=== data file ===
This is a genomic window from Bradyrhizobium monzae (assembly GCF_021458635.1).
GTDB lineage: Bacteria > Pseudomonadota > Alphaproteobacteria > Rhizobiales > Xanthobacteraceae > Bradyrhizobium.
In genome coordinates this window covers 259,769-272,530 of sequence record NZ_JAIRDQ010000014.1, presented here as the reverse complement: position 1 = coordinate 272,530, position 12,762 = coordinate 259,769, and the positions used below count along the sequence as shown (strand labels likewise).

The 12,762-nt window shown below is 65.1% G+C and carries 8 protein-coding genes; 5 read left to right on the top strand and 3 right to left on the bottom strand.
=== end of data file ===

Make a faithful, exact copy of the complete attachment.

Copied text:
This is a genomic window from Bradyrhizobium monzae (assembly GCF_021458635.1).
GTDB lineage: Bacteria > Pseudomonadota > Alphaproteobacteria > Rhizobiales > Xanthobacteraceae > Bradyrhizobium.
In genome coordinates this window covers 259,769-272,530 of sequence record NZ_JAIRDQ010000014.1, presented here as the reverse complement: position 1 = coordinate 272,530, position 12,762 = coordinate 259,769, and the positions used below count along the sequence as shown (strand labels likewise).

The 12,762-nt window shown below is 65.1% G+C and carries 8 protein-coding genes; 5 read left to right on the top strand and 3 right to left on the bottom strand.